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October 9, 2009, 7:13 AM CT

Patients who received refurbished pacemakers

Patients who received refurbished pacemakers
Patients who received refurbished pacemakers donated from Detroit area funeral homes survived without complications from the devices, as per a case series reported by the University of Michigan Cardiovascular Center.

The pacemakers were implanted in 12 patients at the University of Philippines- Philippine General Hospital who could not afford advanced cardiac care and were confined to their beds as they waited for a permanent pacemaker.

All donated pacemakers functioned normally at six months, and most importantly there were no device complications such as infections. The study appears online ahead of print in the Oct. 13 issue of the Journal of the American College of Cardiology

The argument for pacemaker reuse has been debated for decades. But the idea is gaining ground as U-M cardiology experts report promising results of providing donated pacemakers to underserved nations.

"In light of the widening health care disparity seen between the industrialized world and developing nations, we feel that pacemaker reuse is an ethical obligation to address the medical needs of those who could not afford treatment otherwise," says co-author Timir Baman, M.D., cardiology fellow at the U-M Cardiovascular Center.

Based on surveys showing a majority of heart patients were interested in donating their pacemakers after death, U-M has launched Project My Heart Your Heart.........

Posted by: Daniel      Read more         Source


October 6, 2009, 7:06 AM CT

How stiff are your arteries?

How stiff are your arteries?
How far you can reach beyond your toes from a sitting position - normally used to define the flexibility of a person's body - appears to be an indicator of how stiff your arteries are.

A study in the American Journal of Physiology has observed that, among people 40 years old and older, performance on the sit-and-reach test could be used to assess the flexibility of the arteries. Because arterial stiffness often precedes cardiovascular disease, the results suggest that this simple test could become a quick measure of an individual's risk for early mortality from heart attack or stroke.

"Our findings have potentially important clinical implications because trunk flexibility can be easily reviewed," said one of the authors, Kenta Yamamoto. "This simple test might help to prevent age-related arterial stiffening".

It is not known why arterial flexibility would be correlation to the flexibility of the body in middle age and older people. But the authors say that one possibility is that stretching exercises may set into motion physiological reactions that slow down age-related arterial stiffening.

The study "Poor trunk flexibility is linked to arterial stiffening" appears in the American Journal of Physiology - Heart and Circulatory Physiology. The authors are: Kenta Yamamoto of the University of North Texas and the National Institute of Health and Nutrition, Japan; Hiroshi Kawano, Yuko Gando and Mitsuru Higuchi of Waseda University, Japan; Motoyuki Iemitsu of International Pacific University, Japan; Haruka Murakami, Michiya Tanimoto, Yumi Ohmori, Izumi Tabata, Motohiko Miyachi of the National Institute of Health and Nutrition; and Kiyoshi Sanada of Ritsumeikan University, Japan. The American Physiological Society published the study.........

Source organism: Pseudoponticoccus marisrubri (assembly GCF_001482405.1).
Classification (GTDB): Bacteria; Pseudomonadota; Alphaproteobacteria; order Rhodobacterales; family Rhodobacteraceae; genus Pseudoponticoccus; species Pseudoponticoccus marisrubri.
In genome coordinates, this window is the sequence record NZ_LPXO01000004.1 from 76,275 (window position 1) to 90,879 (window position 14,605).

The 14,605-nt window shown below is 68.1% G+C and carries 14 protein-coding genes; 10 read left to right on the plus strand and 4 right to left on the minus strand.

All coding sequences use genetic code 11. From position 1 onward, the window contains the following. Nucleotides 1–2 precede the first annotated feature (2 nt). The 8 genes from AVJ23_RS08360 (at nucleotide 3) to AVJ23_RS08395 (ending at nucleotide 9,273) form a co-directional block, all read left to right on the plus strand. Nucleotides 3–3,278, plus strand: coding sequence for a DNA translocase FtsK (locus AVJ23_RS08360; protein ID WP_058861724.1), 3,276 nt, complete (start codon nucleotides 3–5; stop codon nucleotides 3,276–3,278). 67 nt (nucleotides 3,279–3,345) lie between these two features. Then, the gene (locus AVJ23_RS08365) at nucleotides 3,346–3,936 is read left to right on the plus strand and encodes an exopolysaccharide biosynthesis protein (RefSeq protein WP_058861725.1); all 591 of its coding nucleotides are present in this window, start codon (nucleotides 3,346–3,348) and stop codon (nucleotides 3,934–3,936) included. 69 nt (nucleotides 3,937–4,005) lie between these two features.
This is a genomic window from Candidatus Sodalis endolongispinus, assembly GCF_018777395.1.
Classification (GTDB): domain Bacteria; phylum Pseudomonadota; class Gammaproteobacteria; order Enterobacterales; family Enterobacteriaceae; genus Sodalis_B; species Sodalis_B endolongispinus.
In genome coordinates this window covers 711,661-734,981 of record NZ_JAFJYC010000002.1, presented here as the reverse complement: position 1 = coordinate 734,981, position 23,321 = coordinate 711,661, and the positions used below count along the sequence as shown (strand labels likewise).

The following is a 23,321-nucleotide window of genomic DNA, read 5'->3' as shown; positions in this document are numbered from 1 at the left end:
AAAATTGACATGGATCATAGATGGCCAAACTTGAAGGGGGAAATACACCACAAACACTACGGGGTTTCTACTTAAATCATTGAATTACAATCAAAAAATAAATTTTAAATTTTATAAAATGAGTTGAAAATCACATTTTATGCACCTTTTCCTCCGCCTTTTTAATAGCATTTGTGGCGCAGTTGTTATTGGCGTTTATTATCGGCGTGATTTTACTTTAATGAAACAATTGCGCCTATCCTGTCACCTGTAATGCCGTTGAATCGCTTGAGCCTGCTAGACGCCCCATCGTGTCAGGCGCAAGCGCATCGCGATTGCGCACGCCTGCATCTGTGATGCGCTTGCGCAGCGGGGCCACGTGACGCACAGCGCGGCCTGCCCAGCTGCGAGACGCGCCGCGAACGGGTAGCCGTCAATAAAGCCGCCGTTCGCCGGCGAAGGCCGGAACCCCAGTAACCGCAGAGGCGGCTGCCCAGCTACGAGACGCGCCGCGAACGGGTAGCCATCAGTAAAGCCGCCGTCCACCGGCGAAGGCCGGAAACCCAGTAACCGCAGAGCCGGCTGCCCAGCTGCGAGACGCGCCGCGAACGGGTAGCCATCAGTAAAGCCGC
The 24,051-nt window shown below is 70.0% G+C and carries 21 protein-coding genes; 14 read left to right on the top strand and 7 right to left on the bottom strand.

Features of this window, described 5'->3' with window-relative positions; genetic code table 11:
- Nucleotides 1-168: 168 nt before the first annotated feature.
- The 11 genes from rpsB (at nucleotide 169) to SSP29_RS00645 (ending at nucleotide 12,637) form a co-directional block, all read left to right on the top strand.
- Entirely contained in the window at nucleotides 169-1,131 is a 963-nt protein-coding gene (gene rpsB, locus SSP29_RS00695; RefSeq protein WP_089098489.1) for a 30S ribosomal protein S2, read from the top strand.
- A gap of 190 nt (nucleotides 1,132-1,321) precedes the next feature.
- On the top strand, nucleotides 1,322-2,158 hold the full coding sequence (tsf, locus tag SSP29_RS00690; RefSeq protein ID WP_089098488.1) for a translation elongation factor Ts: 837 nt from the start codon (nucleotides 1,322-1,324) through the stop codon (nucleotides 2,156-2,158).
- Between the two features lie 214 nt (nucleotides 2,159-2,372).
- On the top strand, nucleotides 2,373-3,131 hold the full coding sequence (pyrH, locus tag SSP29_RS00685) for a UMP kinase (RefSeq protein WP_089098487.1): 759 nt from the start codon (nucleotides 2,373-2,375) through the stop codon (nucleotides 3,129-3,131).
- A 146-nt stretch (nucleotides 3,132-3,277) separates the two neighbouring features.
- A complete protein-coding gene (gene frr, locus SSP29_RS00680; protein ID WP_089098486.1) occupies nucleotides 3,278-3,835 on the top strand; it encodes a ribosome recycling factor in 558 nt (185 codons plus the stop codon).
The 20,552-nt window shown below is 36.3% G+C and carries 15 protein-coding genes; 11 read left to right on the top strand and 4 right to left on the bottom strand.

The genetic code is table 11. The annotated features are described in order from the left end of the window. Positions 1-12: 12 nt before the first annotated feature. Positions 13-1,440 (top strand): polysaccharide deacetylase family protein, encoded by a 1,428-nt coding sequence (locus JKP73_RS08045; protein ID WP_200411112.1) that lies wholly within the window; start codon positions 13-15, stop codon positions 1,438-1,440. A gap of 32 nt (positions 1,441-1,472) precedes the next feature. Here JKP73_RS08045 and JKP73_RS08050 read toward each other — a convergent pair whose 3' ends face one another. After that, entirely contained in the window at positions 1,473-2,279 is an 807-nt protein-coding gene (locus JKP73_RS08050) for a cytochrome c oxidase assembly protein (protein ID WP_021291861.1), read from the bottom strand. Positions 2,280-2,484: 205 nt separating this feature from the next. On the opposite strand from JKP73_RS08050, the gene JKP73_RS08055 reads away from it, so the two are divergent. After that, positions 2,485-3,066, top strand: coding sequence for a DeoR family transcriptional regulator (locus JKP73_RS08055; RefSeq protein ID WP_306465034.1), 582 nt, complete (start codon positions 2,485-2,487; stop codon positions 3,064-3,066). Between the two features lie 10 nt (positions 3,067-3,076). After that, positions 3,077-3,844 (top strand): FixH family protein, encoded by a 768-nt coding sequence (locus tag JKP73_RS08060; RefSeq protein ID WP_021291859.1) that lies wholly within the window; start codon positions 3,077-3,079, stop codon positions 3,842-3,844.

Posted by: Daniel      Read more         Source


September 20, 2009, 6:51 PM CT

Genetic link between cardiac arrhythmias and thyroid

Genetic link between cardiac arrhythmias and thyroid
Genes previously known to be essential to the coordinated, rhythmic electrical activity of cardiac muscle -- a healthy heartbeat -- have now also been found to play a key role in thyroid hormone (TH) biosynthesis, as per Weill Cornell Medical College researchers.

The authors' findings, published online this week by the peer-evaluated journal Nature Medicine, suggest that mutations of either of two gene products -- proteins called KCNE2 and KCNQ1 -- already known to be involved in human cardiac arrhythmias, could also cause thyroid dysfunction.

"It has long been known that the thyroid influences cardiac function and cardiac arrhythmias," says study senior author Dr. Geoffrey W. Abbott, associate professor of pharmacology in medicine at Weill Cornell Medical College, "but our findings demonstrate a novel genetic link between inherited cardiac arrhythmia and thyroid dysfunction".

Additionally, it is the authors' suggestion that evaluation of the thyroid status of patients with KCNE2- and KCNQ1-linked cardiac arrhythmias could in some cases reveal a potential endocrine component to their cardiac arrhythmias that may not have been previously determined. This, in turn, could indicate therapy of the thyroid condition, with potentially beneficial effects on cardiac function.........

Posted by: Daniel      Read more         Source


September 15, 2009, 9:43 PM CT

Oxygen-saturated blood reduces levels of damaged heart tissue

Oxygen-saturated blood reduces levels of damaged heart tissue
Results of a clinical trial published recently in Circulation: Cardiovascular Interventions demonstrate that an infusion of blood that is "supersaturated" with oxygen (SS02) can reduce the amount of damaged heart muscle immediately following a life-threatening heart attack.

"The benefit of this treatment increased with the scope of the heart attack," said Gregg W. Stone, M.D., main author and professor of medicine at Columbia University College of Physicians and Surgeons and director of cardiovascular research and education in the Center for Interventional Vascular Therapy at NewYork-Presbyterian Hospital/Columbia University Medical Center. Dr. Stone is also the immediate past chairman of the Cardiovascular Research Foundation in New York. "The data show that heart muscle can be saved even after severe heart attack".